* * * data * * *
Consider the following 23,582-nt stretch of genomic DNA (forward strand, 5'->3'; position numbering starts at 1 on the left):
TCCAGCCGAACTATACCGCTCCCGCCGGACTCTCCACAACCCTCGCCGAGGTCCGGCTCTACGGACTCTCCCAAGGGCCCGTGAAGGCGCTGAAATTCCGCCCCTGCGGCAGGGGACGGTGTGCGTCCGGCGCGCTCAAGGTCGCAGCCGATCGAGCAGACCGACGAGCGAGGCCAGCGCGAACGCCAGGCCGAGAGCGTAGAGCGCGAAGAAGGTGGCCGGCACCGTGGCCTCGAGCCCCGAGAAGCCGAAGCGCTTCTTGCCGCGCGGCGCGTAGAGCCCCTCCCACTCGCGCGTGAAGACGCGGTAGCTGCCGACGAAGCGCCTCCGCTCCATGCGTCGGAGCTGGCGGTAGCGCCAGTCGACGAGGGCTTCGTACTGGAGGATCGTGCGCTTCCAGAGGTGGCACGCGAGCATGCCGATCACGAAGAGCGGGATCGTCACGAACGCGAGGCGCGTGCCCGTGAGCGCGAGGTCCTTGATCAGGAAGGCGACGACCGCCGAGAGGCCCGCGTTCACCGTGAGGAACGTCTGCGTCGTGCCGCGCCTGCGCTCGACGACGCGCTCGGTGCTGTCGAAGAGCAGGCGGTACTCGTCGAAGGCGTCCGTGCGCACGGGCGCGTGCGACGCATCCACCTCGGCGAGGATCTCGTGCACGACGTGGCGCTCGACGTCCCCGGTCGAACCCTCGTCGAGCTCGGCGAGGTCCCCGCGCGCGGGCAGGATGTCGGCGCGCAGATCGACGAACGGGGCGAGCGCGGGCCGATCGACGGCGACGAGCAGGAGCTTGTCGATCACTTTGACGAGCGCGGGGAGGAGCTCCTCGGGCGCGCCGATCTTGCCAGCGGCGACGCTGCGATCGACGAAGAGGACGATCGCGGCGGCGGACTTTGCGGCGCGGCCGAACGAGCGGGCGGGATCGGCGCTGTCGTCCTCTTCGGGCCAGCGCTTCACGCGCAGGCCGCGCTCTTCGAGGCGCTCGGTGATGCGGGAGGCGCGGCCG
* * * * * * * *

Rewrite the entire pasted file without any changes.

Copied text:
Consider the following 23,582-nt stretch of genomic DNA (forward strand, 5'->3'; position numbering starts at 1 on the left):
TCCAGCCGAACTATACCGCTCCCGCCGGACTCTCCACAACCCTCGCCGAGGTCCGGCTCTACGGACTCTCCCAAGGGCCCGTGAAGGCGCTGAAATTCCGCCCCTGCGGCAGGGGACGGTGTGCGTCCGGCGCGCTCAAGGTCGCAGCCGATCGAGCAGACCGACGAGCGAGGCCAGCGCGAACGCCAGGCCGAGAGCGTAGAGCGCGAAGAAGGTGGCCGGCACCGTGGCCTCGAGCCCCGAGAAGCCGAAGCGCTTCTTGCCGCGCGGCGCGTAGAGCCCCTCCCACTCGCGCGTGAAGACGCGGTAGCTGCCGACGAAGCGCCTCCGCTCCATGCGTCGGAGCTGGCGGTAGCGCCAGTCGACGAGGGCTTCGTACTGGAGGATCGTGCGCTTCCAGAGGTGGCACGCGAGCATGCCGATCACGAAGAGCGGGATCGTCACGAACGCGAGGCGCGTGCCCGTGAGCGCGAGGTCCTTGATCAGGAAGGCGACGACCGCCGAGAGGCCCGCGTTCACCGTGAGGAACGTCTGCGTCGTGCCGCGCCTGCGCTCGACGACGCGCTCGGTGCTGTCGAAGAGCAGGCGGTACTCGTCGAAGGCGTCCGTGCGCACGGGCGCGTGCGACGCATCCACCTCGGCGAGGATCTCGTGCACGACGTGGCGCTCGACGTCCCCGGTCGAACCCTCGTCGAGCTCGGCGAGGTCCCCGCGCGCGGGCAGGATGTCGGCGCGCAGATCGACGAACGGGGCGAGCGCGGGCCGATCGACGGCGACGAGCAGGAGCTTGTCGATCACTTTGACGAGCGCGGGGAGGAGCTCCTCGGGCGCGCCGATCTTGCCAGCGGCGACGCTGCGATCGACGAAGAGGACGATCGCGGCGGCGGACTTTGCGGCGCGGCCGAACGAGCGGGCGGGATCGGCGCTGTCGTCCTCTTCGGGCCAGCGCTTCACGCGCAGGCCGCGCTCTTCGAGGCGCTCGGTGATGCGGGAGGCGCGGCCG